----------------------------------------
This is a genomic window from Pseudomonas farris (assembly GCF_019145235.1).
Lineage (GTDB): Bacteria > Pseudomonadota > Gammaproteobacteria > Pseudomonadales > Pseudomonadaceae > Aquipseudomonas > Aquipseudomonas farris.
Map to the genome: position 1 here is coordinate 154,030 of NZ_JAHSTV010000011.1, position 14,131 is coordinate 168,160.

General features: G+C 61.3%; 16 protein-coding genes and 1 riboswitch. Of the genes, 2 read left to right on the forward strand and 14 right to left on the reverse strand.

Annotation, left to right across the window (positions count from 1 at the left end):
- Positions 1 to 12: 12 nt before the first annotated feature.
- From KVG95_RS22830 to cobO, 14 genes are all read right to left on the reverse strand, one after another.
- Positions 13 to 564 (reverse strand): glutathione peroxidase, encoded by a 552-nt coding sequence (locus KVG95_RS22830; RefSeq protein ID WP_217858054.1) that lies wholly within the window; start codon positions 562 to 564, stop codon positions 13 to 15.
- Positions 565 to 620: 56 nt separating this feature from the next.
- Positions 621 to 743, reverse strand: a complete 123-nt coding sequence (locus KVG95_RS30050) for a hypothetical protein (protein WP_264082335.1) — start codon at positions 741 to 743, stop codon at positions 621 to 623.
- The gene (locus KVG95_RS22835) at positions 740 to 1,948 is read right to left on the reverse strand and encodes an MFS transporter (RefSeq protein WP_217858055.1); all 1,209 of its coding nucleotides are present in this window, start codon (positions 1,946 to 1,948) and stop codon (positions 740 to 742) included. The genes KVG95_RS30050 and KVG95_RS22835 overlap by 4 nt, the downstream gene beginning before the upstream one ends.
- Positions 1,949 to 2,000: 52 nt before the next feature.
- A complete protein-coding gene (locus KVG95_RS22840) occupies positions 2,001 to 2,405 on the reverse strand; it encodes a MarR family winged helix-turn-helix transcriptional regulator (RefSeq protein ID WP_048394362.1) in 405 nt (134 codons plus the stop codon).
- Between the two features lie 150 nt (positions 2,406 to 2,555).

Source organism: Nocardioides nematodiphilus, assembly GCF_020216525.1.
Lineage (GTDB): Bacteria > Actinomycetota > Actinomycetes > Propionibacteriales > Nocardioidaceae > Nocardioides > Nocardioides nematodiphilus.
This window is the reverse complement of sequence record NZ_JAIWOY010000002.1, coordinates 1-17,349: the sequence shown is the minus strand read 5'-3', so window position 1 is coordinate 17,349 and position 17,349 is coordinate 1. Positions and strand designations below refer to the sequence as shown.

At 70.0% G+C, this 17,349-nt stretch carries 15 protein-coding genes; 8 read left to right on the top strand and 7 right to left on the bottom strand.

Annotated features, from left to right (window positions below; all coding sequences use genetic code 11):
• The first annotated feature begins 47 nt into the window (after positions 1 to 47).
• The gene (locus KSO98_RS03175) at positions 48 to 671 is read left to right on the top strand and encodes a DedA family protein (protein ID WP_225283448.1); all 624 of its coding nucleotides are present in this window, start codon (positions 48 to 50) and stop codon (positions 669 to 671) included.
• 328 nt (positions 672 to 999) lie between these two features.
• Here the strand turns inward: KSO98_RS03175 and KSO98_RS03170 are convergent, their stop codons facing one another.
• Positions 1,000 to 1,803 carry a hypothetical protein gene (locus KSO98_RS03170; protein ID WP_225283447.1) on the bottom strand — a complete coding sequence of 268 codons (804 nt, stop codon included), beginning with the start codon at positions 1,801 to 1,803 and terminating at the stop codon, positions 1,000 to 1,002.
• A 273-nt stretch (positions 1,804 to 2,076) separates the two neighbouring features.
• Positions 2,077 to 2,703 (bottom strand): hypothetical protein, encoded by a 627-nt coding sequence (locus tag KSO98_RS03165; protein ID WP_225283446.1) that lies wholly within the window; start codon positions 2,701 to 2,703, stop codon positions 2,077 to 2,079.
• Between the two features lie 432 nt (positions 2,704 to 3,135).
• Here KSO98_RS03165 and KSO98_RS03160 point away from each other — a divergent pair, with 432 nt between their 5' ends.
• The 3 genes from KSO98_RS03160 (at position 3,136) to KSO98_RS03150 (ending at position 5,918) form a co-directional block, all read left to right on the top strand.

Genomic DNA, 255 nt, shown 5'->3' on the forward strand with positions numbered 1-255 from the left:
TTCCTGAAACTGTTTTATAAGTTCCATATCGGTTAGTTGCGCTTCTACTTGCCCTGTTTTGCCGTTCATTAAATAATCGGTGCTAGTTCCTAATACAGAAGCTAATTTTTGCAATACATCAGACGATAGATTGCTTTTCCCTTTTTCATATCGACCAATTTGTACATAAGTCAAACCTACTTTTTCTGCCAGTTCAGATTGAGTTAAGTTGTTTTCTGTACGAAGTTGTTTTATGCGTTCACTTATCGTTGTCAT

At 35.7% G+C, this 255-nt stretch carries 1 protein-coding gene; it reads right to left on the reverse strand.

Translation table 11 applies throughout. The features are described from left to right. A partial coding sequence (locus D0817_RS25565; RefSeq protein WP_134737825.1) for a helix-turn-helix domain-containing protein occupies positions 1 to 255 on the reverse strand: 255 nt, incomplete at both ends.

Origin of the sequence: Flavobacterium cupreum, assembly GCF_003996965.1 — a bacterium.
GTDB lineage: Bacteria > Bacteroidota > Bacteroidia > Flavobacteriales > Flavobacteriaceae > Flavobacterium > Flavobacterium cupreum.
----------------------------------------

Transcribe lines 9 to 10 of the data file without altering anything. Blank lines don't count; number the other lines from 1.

- Positions 565 to 620: 56 nt separating this feature from the next.
- Positions 621 to 743, reverse strand: a complete 123-nt coding sequence (locus KVG95_RS30050) for a hypothetical protein (protein WP_264082335.1) — start codon at positions 741 to 743, stop codon at positions 621 to 623.